Figure 4
figure 4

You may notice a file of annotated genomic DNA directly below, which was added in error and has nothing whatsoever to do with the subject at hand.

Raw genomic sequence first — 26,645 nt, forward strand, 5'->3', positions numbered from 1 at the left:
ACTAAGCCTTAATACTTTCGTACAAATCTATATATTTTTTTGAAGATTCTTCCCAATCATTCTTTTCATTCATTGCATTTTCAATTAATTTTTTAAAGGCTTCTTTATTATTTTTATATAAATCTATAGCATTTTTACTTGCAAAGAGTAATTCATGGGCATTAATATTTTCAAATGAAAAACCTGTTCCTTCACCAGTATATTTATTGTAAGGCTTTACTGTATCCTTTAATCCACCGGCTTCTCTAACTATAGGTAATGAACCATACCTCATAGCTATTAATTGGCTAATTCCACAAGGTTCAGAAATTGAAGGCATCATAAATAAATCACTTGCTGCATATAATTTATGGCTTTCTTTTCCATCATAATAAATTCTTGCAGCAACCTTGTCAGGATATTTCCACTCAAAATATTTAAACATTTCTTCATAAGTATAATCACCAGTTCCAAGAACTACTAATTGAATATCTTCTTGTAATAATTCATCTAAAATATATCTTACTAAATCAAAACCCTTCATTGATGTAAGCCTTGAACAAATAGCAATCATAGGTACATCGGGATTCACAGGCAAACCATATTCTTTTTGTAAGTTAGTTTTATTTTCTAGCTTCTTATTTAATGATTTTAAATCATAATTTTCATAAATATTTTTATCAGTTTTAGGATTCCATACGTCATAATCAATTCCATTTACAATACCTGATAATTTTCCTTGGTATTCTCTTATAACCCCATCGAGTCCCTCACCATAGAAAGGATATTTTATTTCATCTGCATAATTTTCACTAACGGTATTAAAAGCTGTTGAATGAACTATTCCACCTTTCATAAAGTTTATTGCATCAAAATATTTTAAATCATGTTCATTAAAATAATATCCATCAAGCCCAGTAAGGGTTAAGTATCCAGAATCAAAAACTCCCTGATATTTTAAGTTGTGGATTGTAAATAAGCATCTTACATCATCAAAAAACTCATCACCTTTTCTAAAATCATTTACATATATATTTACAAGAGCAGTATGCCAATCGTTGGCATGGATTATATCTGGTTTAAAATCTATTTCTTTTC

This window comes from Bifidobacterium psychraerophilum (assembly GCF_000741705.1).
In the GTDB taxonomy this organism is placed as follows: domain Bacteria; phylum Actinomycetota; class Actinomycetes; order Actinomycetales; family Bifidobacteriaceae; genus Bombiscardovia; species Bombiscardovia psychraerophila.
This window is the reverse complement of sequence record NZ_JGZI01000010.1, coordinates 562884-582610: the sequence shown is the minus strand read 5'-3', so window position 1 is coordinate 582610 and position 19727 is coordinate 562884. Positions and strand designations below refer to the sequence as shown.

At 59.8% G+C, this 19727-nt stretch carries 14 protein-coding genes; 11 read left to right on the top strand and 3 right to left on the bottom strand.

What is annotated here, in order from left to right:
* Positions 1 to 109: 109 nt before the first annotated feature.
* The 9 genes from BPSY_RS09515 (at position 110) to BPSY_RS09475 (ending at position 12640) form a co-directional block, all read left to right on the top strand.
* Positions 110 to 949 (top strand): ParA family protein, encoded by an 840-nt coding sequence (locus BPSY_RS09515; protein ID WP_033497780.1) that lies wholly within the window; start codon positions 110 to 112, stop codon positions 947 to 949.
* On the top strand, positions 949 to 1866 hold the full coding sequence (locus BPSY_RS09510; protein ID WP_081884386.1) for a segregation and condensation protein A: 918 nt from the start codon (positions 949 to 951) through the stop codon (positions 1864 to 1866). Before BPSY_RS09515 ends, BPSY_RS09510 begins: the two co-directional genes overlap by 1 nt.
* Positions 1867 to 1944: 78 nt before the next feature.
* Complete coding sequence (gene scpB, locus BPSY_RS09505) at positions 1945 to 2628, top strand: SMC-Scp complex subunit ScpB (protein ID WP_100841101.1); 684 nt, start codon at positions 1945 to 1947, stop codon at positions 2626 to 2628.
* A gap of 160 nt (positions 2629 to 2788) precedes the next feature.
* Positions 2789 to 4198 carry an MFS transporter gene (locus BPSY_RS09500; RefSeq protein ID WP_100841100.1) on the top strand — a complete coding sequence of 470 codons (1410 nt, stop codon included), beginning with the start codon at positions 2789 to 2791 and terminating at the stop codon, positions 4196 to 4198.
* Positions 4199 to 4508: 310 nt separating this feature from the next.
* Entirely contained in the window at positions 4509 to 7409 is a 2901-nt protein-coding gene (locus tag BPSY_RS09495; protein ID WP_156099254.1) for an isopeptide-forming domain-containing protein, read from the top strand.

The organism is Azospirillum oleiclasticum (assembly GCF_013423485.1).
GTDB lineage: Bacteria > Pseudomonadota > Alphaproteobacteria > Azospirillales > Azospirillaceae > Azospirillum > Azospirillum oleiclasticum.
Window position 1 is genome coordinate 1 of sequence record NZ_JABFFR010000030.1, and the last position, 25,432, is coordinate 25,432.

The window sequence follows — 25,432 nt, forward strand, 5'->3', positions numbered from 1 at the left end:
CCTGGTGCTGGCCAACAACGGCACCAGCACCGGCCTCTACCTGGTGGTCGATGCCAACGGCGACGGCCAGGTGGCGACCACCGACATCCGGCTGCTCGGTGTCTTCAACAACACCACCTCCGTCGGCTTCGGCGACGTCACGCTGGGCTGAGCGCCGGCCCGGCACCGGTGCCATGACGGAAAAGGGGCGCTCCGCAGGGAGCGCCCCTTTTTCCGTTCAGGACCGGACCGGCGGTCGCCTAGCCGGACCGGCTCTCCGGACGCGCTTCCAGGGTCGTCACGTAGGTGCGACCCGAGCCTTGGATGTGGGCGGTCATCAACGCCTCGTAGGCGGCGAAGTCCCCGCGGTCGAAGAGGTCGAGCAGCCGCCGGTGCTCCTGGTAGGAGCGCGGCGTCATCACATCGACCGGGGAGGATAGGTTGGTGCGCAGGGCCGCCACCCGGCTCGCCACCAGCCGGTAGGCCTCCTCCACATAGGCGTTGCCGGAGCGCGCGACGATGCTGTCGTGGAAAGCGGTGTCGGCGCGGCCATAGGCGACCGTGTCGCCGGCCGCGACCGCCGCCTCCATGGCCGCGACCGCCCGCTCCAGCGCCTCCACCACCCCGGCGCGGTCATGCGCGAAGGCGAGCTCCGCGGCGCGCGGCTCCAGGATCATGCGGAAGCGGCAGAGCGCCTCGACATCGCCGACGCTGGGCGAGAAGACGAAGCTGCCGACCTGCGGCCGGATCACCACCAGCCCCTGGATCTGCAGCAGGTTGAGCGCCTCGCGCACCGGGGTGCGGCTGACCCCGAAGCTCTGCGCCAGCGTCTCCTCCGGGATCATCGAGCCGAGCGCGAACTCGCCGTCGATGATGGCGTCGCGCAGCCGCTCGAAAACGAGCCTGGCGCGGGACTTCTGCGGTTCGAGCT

Right Heart Hemodynamics. Right heart hemodynamic waveforms for the control and 1000-ml effusion cases during apnea at mean pleural pressure (-3 mmHg). The systolic and diastolic intervals are indicated, with relatively shorter intervals in the 1000-ml effusion case due to higher heart rate. The left column shows normal pericardial pressure and right atrial pressure (Panel A), right atrial volume (Panel C), right ventricular volume (Panel E), tricuspid flow (Panel G), and inferior vena caval flow (Panel I), respectively. With 1000-ml effusion (right column), the right atrial pressure waveform is elevated to equalize pericardial pressure (Panel B) and the y-descent in particular is reduced (Panel B). Pericardial pressure displays two dips in pressure, corresponding to ventricular ejection (labeled systolic dip) and atrial ejection (labeled diastolic dip). Systolic atrial filling is slowed as shown by the gradual increase in right atrial volume (Panel D) and slower vena caval flow (Panel J). The reduced diastolic venous return (Panel J) is associated with a lower right atrial volume at end diastole (Panel D). Right ventricular volume variation exhibits reduction due to both filling and stroke output changes, with volume labels (ml) shown (Panels E-F). The E-wave is reduced and the A-wave is more prominent (Panel H). The reversed component of vena caval flow (AR) is no longer present (Panel J). The diastolic-to-systolic (D/S) venous volume ratio is shown below each case, which decreases with tamponade. See text for details.